(Beyond Pesticides, December 11, 2008)
In a recent study, researchers find that triclosan, the antibacterial agent found in many consumer products including soaps, toothpaste, cosmetics, counter tops and toys, alters thyroid function in male rats. These effects are observed at concentrations that may be used in consumer products and highlight the growing threat consumers face from this hazardous and ubiquitous chemical.
The study, entitled, “The effects of triclosan on puberty and thyroid hormones in male wistar rats,” was reviewed by the National Health and Environmental Effects Research Laboratory, the U.S. Environmental Protection Agency (EPA) and approved for publication in Toxicological Sciences. Researchers measured blood concentrations of testosterone and several other types of hormones and weighed a variety of organs that are essential for rat development and puberty, including the pituitary gland, the testes, the prostate gland and the liver of male rat pups fed an oral dose of triclosan for 31 days. The purpose of the experiment was to determine what effects triclosan would have on concentrations of thyroid hormones and the onset of puberty.
Results show a dramatic decrease in the thyroid hormone -thyroxine in rats exposed to increasing concentrations of triclosan, as well as significant increases in liver weights. This thyroid hormone is critical for normal development and to a properly functioning metabolism. When the thyroid produces lower than normal amounts of hormones, hypothyroidism occurs and this condition can lead to obesity, goiter, infertility, neurological problems and other serious concerns. Hypothyroidism during early development can change reproductive tract development, hormone concentrations and sexual maturation, including puberty onset. It is unclear whether triclosan acts directly on the thyroid gland to interfere with hormone production. Enlarged livers, observed in the exposed rats, may indicate excessive stress on the liver to remove triclosan from the body. Stressed livers enlarge to accommodate the higher production of the enzymes needed to detoxify substances.
Triclosan is found in a variety of household products and has been detected in human blood, urine and even breast milk. This study’s findings raise further concern for adverse impacts on humans. Although this study used rats, the similarities in how the thyroid systems between rats and humans function raises concerns as to whether people could share the same physiological fate. Conversely, it takes a far greater dose of a chemical to alter a rat’s biology than it would to change a human’s; so although the concentrations evaluated in this study were higher than normal human exposure, it is possible that the low doses that humans are currently exposed to are enough to cause similar problems.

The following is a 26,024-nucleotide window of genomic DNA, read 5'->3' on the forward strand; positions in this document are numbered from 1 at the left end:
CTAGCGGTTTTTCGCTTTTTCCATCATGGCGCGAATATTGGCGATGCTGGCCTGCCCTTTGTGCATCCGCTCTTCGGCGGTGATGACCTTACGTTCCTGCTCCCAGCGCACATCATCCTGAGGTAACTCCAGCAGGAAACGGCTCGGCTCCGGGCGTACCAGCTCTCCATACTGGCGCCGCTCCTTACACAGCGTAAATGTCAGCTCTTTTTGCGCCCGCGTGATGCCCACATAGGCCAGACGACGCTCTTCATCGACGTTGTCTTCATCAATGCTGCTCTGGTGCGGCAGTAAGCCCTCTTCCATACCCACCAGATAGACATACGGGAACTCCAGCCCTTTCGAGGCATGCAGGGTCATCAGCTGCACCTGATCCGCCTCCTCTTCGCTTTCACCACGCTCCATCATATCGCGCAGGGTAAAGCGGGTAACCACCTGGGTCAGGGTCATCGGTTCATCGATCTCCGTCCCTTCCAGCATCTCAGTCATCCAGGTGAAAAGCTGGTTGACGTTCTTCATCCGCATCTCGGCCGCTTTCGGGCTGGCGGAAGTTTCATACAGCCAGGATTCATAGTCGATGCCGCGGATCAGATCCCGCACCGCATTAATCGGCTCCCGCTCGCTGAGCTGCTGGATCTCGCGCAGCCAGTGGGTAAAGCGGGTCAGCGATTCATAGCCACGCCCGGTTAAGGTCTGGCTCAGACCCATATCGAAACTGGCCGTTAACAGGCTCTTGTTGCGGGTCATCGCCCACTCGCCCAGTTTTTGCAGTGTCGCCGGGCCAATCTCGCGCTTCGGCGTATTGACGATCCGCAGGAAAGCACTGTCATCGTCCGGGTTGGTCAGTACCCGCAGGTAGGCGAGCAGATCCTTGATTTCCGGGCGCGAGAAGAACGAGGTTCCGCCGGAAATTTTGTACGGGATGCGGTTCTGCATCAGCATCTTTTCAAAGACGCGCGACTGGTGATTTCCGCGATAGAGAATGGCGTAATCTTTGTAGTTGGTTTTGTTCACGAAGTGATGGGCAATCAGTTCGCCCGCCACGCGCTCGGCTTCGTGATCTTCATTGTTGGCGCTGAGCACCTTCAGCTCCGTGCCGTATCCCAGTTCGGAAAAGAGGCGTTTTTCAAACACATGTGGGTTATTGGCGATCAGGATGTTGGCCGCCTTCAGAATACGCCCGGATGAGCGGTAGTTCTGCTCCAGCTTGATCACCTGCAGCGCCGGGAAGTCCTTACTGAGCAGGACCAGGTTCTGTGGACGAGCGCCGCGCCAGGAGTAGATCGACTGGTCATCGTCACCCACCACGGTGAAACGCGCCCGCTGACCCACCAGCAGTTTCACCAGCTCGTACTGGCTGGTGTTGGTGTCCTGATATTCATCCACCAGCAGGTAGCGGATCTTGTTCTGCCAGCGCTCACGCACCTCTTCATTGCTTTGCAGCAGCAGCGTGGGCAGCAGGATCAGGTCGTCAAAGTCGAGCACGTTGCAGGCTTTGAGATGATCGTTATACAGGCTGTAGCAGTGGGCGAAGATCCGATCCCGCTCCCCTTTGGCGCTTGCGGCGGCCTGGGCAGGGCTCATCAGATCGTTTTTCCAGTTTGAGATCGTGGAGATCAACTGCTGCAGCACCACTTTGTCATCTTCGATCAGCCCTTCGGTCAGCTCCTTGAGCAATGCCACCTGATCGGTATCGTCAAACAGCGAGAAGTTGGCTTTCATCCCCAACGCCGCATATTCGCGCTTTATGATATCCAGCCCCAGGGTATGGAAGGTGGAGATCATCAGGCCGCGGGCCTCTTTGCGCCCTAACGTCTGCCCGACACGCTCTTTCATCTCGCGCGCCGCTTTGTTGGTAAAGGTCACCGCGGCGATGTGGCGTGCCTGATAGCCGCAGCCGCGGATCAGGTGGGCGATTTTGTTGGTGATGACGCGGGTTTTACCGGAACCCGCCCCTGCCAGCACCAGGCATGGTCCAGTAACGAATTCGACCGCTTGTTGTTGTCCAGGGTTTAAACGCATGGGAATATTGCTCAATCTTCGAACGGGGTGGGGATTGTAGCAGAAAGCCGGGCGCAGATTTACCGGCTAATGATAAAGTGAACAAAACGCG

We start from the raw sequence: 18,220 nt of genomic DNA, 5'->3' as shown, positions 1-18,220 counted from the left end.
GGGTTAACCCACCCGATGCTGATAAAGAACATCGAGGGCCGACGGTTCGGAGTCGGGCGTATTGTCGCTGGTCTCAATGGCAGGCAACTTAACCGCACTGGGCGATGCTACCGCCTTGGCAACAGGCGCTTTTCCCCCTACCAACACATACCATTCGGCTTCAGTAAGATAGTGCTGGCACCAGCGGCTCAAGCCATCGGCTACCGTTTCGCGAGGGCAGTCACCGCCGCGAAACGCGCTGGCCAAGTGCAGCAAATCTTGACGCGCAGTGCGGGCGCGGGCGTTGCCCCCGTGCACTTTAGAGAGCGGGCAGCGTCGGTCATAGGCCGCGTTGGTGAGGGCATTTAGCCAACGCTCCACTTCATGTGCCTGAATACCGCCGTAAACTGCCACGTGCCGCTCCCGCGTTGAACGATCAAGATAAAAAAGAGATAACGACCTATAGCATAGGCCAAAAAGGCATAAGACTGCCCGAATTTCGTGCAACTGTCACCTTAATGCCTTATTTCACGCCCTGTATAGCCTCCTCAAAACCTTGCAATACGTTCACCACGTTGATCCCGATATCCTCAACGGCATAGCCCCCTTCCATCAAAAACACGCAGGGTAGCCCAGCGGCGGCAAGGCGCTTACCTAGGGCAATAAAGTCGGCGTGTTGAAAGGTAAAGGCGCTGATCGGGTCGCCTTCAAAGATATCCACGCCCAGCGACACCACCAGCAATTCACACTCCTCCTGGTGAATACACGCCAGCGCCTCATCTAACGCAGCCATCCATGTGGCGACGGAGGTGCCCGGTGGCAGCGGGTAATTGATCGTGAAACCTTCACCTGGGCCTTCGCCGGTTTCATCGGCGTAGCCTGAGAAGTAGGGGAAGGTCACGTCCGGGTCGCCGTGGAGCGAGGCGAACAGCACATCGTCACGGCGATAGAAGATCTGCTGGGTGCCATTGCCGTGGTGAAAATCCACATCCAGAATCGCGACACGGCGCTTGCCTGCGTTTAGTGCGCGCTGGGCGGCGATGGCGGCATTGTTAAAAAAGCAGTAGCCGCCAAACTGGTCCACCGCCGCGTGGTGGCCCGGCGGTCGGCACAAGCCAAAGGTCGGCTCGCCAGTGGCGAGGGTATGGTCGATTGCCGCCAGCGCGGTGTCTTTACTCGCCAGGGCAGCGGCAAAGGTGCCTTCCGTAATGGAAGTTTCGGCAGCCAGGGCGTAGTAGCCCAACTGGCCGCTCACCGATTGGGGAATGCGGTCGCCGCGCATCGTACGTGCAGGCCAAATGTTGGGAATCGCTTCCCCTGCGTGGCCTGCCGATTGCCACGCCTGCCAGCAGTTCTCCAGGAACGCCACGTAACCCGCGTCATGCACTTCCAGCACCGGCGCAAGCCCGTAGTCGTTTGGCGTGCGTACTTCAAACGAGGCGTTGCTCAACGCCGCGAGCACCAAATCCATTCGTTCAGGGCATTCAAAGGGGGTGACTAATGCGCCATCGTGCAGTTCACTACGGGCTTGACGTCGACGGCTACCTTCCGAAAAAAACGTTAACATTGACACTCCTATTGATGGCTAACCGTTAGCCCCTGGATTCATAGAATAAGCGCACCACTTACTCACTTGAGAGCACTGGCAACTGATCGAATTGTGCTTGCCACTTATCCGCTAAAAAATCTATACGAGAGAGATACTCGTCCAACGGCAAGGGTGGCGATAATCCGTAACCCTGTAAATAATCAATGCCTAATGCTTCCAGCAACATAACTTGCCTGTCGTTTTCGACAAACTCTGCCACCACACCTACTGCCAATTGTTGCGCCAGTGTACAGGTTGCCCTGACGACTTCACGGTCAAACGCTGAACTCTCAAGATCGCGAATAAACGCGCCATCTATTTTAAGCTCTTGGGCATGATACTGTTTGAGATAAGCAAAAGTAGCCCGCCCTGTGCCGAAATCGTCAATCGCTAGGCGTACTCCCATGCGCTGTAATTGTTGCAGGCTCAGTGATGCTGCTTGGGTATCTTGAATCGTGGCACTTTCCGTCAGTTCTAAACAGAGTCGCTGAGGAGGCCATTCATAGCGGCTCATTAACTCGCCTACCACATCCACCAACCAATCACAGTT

Triclosan’s association with hormone disruption has been documented in other studies and has also been observed in amphibians. In a recent risk assessment conducted by the EPA for the reregistration of triclosan, the agency, after reviewing this study and others, agreed that there is “evidence that triclosan disrupts thyroid hormone homeostasis and interacts with the androgen and estrogen receptors.”
In comments submitted to EPA in July 2008 by Beyond Pesticides, Food and Water Watch, Greenpeace US, Natural Resources Defense Council, Sierra Club and dozens of public health and environmental groups from the U.S. and Canada, the agency was urged to use its authority to cancel the non-medical uses of the antibacterial chemical triclosan in order to protect human health and the environment. However, despite these comments and the mounting evidence against triclosan’s safety and efficacy, the agency approved triclosan and triclosan-registered products for reregistration in September. The Reregistration Eligibility Decision (RED) document is open for public comment until December 29, 2008.
TAKE ACTION: Let EPA know that it is not doing all it could to protect public health and the environment from the serious and long-lasting impacts of the continued and unnecessary use of triclosan. Submit your comments at www. regulation.gov using docket number ID number EPA-HQ-OPP-2007-0513 no later than December 29, 2008. Follow the on-line instructions for submitting comments.
You can also send your comments via mail to the Office of Pesticide Programs (OPP) Regulatory Public Docket (7502P), Environmental Protection Agency, 1200 Pennsylvania Ave., NW., Washington, DC 20460-0001.
Source: Environmental Health News